What are Sugar Snap Peas?
Sugar snap peas, also known as snap peas, are a variety of peas cultivated for their crisp exterior and sweet pea interior. Early varieties of the plant originated in Europe and Asia, though they eventually migrated to the US and have since become a beloved crop grown nationwide. This particular pea was cultivated in the 1970s as a perfect cross of snow and garden peas, with a refreshing blend of crunchy, and sweet. This legume lends a sweet and pleasantly “green” or vegetal flavor to dishes.
When are Sugar Snap Peas in Season?
Snap peas grow best in cooler environments with some moisture, meaning in the northeastern U.S., snap peas typically appear at farmers markets in late spring and early summer. Though usually not as abundant, these peas are also harvested in the fall, making them available around October as well. In slightly warmer parts of the U.S., snap peas are grown nearly year-round.
Can I Eat Snap Peas Raw?
Yes! Raw snap peas can be a delicious snack, especially when paired with a dip like hummus. They don’t have to be just snacks though – raw snap peas can shine in dishes like salads. Especially when raw, consider de-stringing them to remove the more fibrous string that can be tough to chew.
How to De-String Sugar Snap Peas
The younger the sugar snaps, the more delicate the string that run on either side of the pod. However, the strings should still be removed for the best eating experience; it’s a slightly annoying task, but if you have a friend and a cup of coffee, it’s goes by quickly! If you are serving snap peas to young children or people with chewing difficulties, this is an important step, as the strings can be hard to chew and swallow.
Rinse your sugar snap peas in cold water. Slice or snap off one of the tips of each pod and use that tip to pull the string down and off one side of the pod. Do the same with the other tip, pulling it down and removing the string from the other side of the pod. Repeat!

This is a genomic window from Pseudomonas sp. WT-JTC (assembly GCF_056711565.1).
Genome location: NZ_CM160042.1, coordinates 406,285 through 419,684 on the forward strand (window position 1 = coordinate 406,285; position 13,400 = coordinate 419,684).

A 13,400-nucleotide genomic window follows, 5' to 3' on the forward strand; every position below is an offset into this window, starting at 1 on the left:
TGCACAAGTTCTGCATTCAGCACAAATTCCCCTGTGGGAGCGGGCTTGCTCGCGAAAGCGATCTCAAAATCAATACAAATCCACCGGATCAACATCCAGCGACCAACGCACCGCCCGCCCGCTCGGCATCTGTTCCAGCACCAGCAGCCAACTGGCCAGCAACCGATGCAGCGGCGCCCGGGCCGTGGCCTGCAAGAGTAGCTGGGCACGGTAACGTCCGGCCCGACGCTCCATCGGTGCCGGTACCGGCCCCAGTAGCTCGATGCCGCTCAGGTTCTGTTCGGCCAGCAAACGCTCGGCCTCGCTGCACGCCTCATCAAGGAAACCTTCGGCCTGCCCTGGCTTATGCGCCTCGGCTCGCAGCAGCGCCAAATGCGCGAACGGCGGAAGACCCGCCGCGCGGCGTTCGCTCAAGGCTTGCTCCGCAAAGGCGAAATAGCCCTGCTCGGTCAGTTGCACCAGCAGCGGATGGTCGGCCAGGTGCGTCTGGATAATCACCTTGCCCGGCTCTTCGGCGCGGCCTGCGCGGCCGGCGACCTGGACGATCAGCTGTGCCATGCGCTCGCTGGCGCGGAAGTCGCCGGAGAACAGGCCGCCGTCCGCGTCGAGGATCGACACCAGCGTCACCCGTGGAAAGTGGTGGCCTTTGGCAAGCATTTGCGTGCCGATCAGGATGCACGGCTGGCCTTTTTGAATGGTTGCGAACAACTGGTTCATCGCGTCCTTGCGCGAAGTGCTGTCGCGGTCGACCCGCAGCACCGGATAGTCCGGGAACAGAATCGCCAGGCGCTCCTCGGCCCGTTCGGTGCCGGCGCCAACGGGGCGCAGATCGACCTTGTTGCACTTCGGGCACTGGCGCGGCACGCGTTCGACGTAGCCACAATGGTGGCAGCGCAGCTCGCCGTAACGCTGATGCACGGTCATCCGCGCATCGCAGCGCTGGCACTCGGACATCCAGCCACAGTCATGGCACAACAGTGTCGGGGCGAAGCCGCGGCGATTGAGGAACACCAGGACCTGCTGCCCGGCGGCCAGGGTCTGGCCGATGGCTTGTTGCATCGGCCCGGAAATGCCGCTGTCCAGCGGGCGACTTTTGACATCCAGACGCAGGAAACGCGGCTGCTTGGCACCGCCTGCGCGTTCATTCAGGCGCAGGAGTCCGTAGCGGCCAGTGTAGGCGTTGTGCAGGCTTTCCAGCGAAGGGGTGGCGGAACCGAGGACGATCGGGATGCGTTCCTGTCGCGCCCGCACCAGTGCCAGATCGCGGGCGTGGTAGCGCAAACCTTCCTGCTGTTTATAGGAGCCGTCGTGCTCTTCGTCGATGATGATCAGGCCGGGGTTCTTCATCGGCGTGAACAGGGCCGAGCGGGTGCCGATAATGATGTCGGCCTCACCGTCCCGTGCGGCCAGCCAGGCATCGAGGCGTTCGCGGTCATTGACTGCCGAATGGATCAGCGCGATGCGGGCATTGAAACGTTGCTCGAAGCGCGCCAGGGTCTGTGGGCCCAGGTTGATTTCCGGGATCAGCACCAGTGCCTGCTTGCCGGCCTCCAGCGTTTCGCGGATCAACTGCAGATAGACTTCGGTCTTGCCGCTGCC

How to Cook Sugar Snap Peas: Everything you need to know about how to choose, store, de-string, clean, cook, and eat sugar snap peas!Tweet This
How to Choose the Freshest Sugar Snap Peas
To pick the best snap peas for eating raw or cooked, look for a vibrant green color and a firm, plump outer pod with as few blemishes or soft spots as possible. Snap peas tend to lose their appealing crispness and “snap” as they sit out and become tougher with time, so once you pick out a winning bunch, enjoy them fairly soon.
Avoid snap peas with blemishes, or that look dull or slightly mottled. You also should not buy peas that look dry and if you can hear loose peas rattling around in the shells, the pods are probably past their prime.
Are Sugar Snap Peas Nutritious?
Seriously nutritious! Very low in calories and fat and high in vitamin C, snap peas are a great vegetable to have on hand. They also provide fiber, which regulates digestion and helps you feel satiated. Given their low calorie content, they contain a decent amount of iron and potassium. Snap peas have only positive nutritional value and are a great component of a healthy diet.
Can I Eat Snap Peas Whole?
Snap peas are delicious whole. You can eat them as is after washing them, but for a slightly more elegant eating experience, consider removing their tough, fibrous string (see above). The pod should stay intact, and you’ll have a tender, whole snap pea!
How to Store Sugar Snap Peas
Snap peas are best the fresher they are. If you have to store them though, store them in a plastic bag in the refrigerator in order to keep them at their freshest, and only wash them when you’re ready to eat or prepare them. They will keep like this for 3 to 5 days.
What Can I Substitute for Snap Peas?
If you can’t find snap peas, snow peas are a similar variety with a comparable flavor. This variety is flatter and slightly less sweet because of the smaller size of the peas inside the pod, but can be easily substituted. Alternatively, snap peas can sometimes be found frozen, making them a great addition to cooked dishes even when out of season. Skip frozen sugar snaps for raw preparations.
How to Use Sugar Snap Peas?
With slightly older snap peas, try sautéing them or adding them to a stir fry where their bite isn’t a crucial component, like in this chicken, broccoli, and sugar snap pea stir fry or soy glazed sugar snap peas.